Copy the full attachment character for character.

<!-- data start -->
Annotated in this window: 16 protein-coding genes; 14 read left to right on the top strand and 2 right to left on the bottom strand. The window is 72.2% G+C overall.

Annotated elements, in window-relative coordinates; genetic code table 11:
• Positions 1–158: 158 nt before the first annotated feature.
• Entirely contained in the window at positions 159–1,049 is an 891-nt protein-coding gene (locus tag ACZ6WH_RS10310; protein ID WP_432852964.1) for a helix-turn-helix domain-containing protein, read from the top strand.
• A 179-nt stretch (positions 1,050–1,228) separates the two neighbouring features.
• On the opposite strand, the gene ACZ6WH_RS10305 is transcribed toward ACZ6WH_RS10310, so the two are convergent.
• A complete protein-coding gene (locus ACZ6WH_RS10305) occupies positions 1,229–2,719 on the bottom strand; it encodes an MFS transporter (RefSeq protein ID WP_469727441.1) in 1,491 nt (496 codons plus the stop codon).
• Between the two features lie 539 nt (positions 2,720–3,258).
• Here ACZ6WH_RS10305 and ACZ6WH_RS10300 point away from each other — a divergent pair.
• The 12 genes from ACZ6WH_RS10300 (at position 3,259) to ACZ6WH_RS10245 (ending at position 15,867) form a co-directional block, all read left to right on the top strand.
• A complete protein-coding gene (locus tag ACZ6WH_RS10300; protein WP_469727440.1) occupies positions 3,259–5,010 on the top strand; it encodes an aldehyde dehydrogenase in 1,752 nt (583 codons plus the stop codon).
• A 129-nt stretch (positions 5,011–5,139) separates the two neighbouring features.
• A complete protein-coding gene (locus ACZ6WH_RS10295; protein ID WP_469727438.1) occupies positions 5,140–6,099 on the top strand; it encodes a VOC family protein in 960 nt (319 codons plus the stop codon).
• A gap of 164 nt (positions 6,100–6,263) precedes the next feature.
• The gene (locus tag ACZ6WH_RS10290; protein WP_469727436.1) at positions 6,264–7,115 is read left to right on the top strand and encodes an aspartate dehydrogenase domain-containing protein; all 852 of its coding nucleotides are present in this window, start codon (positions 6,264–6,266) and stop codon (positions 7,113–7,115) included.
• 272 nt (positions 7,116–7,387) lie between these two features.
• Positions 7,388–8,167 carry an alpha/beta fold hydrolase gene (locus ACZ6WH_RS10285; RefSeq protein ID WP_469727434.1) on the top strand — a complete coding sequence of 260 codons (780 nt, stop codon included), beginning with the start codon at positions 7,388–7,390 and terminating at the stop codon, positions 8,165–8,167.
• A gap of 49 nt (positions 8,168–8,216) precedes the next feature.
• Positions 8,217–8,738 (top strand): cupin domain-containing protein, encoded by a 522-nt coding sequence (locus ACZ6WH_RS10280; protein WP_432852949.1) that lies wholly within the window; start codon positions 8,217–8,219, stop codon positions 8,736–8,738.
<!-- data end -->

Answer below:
Annotated in this window: 16 protein-coding genes; 14 read left to right on the top strand and 2 right to left on the bottom strand. The window is 72.2% G+C overall.

Annotated elements, in window-relative coordinates; genetic code table 11:
• Positions 1–158: 158 nt before the first annotated feature.
• Entirely contained in the window at positions 159–1,049 is an 891-nt protein-coding gene (locus tag ACZ6WH_RS10310; protein ID WP_432852964.1) for a helix-turn-helix domain-containing protein, read from the top strand.
• A 179-nt stretch (positions 1,050–1,228) separates the two neighbouring features.
• On the opposite strand, the gene ACZ6WH_RS10305 is transcribed toward ACZ6WH_RS10310, so the two are convergent.
• A complete protein-coding gene (locus ACZ6WH_RS10305) occupies positions 1,229–2,719 on the bottom strand; it encodes an MFS transporter (RefSeq protein ID WP_469727441.1) in 1,491 nt (496 codons plus the stop codon).
• Between the two features lie 539 nt (positions 2,720–3,258).
• Here ACZ6WH_RS10305 and ACZ6WH_RS10300 point away from each other — a divergent pair.
• The 12 genes from ACZ6WH_RS10300 (at position 3,259) to ACZ6WH_RS10245 (ending at position 15,867) form a co-directional block, all read left to right on the top strand.
• A complete protein-coding gene (locus tag ACZ6WH_RS10300; protein WP_469727440.1) occupies positions 3,259–5,010 on the top strand; it encodes an aldehyde dehydrogenase in 1,752 nt (583 codons plus the stop codon).
• A 129-nt stretch (positions 5,011–5,139) separates the two neighbouring features.
• A complete protein-coding gene (locus ACZ6WH_RS10295; protein ID WP_469727438.1) occupies positions 5,140–6,099 on the top strand; it encodes a VOC family protein in 960 nt (319 codons plus the stop codon).
• A gap of 164 nt (positions 6,100–6,263) precedes the next feature.
• The gene (locus tag ACZ6WH_RS10290; protein WP_469727436.1) at positions 6,264–7,115 is read left to right on the top strand and encodes an aspartate dehydrogenase domain-containing protein; all 852 of its coding nucleotides are present in this window, start codon (positions 6,264–6,266) and stop codon (positions 7,113–7,115) included.
• 272 nt (positions 7,116–7,387) lie between these two features.
• Positions 7,388–8,167 carry an alpha/beta fold hydrolase gene (locus ACZ6WH_RS10285; RefSeq protein ID WP_469727434.1) on the top strand — a complete coding sequence of 260 codons (780 nt, stop codon included), beginning with the start codon at positions 7,388–7,390 and terminating at the stop codon, positions 8,165–8,167.
• A gap of 49 nt (positions 8,168–8,216) precedes the next feature.
• Positions 8,217–8,738 (top strand): cupin domain-containing protein, encoded by a 522-nt coding sequence (locus ACZ6WH_RS10280; protein WP_432852949.1) that lies wholly within the window; start codon positions 8,217–8,219, stop codon positions 8,736–8,738.